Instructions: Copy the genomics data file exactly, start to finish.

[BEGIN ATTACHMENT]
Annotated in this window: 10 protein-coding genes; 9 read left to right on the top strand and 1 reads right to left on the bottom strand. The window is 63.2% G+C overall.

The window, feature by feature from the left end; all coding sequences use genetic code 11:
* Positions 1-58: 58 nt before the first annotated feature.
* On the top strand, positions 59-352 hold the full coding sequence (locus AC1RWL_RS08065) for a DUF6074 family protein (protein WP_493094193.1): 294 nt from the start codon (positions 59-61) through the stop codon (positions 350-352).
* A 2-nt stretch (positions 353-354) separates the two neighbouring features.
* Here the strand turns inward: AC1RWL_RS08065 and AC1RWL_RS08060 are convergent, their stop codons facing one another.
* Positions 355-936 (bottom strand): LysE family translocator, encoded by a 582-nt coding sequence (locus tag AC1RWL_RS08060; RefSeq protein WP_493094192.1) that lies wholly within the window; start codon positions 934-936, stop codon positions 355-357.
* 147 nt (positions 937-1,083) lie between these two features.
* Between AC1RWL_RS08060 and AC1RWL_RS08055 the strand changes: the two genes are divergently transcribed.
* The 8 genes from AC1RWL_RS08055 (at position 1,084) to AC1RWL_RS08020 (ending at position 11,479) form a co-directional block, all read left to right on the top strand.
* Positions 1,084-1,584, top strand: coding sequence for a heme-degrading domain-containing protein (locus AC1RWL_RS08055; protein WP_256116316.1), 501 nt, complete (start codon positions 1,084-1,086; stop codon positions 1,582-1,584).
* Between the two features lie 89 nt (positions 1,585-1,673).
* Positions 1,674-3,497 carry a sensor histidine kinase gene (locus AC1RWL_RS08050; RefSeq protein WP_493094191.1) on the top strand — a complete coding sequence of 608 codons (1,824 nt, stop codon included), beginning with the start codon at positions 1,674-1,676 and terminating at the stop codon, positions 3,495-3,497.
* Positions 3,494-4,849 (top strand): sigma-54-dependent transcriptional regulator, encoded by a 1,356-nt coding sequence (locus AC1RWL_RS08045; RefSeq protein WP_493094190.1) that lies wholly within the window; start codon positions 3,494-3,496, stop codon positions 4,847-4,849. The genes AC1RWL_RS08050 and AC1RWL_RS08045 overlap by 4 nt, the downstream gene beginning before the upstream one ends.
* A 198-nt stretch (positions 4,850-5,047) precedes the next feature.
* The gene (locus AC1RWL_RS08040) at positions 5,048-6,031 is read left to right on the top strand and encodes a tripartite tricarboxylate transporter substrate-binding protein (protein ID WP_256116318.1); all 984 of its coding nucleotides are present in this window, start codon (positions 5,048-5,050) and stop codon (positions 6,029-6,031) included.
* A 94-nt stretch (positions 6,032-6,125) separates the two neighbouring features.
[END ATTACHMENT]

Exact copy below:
Annotated in this window: 10 protein-coding genes; 9 read left to right on the top strand and 1 reads right to left on the bottom strand. The window is 63.2% G+C overall.

The window, feature by feature from the left end; all coding sequences use genetic code 11:
* Positions 1-58: 58 nt before the first annotated feature.
* On the top strand, positions 59-352 hold the full coding sequence (locus AC1RWL_RS08065) for a DUF6074 family protein (protein WP_493094193.1): 294 nt from the start codon (positions 59-61) through the stop codon (positions 350-352).
* A 2-nt stretch (positions 353-354) separates the two neighbouring features.
* Here the strand turns inward: AC1RWL_RS08065 and AC1RWL_RS08060 are convergent, their stop codons facing one another.
* Positions 355-936 (bottom strand): LysE family translocator, encoded by a 582-nt coding sequence (locus tag AC1RWL_RS08060; RefSeq protein WP_493094192.1) that lies wholly within the window; start codon positions 934-936, stop codon positions 355-357.
* 147 nt (positions 937-1,083) lie between these two features.
* Between AC1RWL_RS08060 and AC1RWL_RS08055 the strand changes: the two genes are divergently transcribed.
* The 8 genes from AC1RWL_RS08055 (at position 1,084) to AC1RWL_RS08020 (ending at position 11,479) form a co-directional block, all read left to right on the top strand.
* Positions 1,084-1,584, top strand: coding sequence for a heme-degrading domain-containing protein (locus AC1RWL_RS08055; protein WP_256116316.1), 501 nt, complete (start codon positions 1,084-1,086; stop codon positions 1,582-1,584).
* Between the two features lie 89 nt (positions 1,585-1,673).
* Positions 1,674-3,497 carry a sensor histidine kinase gene (locus AC1RWL_RS08050; RefSeq protein WP_493094191.1) on the top strand — a complete coding sequence of 608 codons (1,824 nt, stop codon included), beginning with the start codon at positions 1,674-1,676 and terminating at the stop codon, positions 3,495-3,497.
* Positions 3,494-4,849 (top strand): sigma-54-dependent transcriptional regulator, encoded by a 1,356-nt coding sequence (locus AC1RWL_RS08045; RefSeq protein WP_493094190.1) that lies wholly within the window; start codon positions 3,494-3,496, stop codon positions 4,847-4,849. The genes AC1RWL_RS08050 and AC1RWL_RS08045 overlap by 4 nt, the downstream gene beginning before the upstream one ends.
* A 198-nt stretch (positions 4,850-5,047) precedes the next feature.
* The gene (locus AC1RWL_RS08040) at positions 5,048-6,031 is read left to right on the top strand and encodes a tripartite tricarboxylate transporter substrate-binding protein (protein ID WP_256116318.1); all 984 of its coding nucleotides are present in this window, start codon (positions 5,048-5,050) and stop codon (positions 6,029-6,031) included.
* A 94-nt stretch (positions 6,032-6,125) separates the two neighbouring features.